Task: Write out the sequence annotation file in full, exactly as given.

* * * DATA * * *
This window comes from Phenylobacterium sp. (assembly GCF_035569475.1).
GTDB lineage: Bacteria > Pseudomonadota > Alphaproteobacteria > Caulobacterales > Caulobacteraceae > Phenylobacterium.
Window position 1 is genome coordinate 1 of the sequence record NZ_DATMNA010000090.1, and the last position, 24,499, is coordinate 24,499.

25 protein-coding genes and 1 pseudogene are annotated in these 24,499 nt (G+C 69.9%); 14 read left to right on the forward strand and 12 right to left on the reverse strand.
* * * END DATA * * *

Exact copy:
This window comes from Phenylobacterium sp. (assembly GCF_035569475.1).
GTDB lineage: Bacteria > Pseudomonadota > Alphaproteobacteria > Caulobacterales > Caulobacteraceae > Phenylobacterium.
Window position 1 is genome coordinate 1 of the sequence record NZ_DATMNA010000090.1, and the last position, 24,499, is coordinate 24,499.

25 protein-coding genes and 1 pseudogene are annotated in these 24,499 nt (G+C 69.9%); 14 read left to right on the forward strand and 12 right to left on the reverse strand.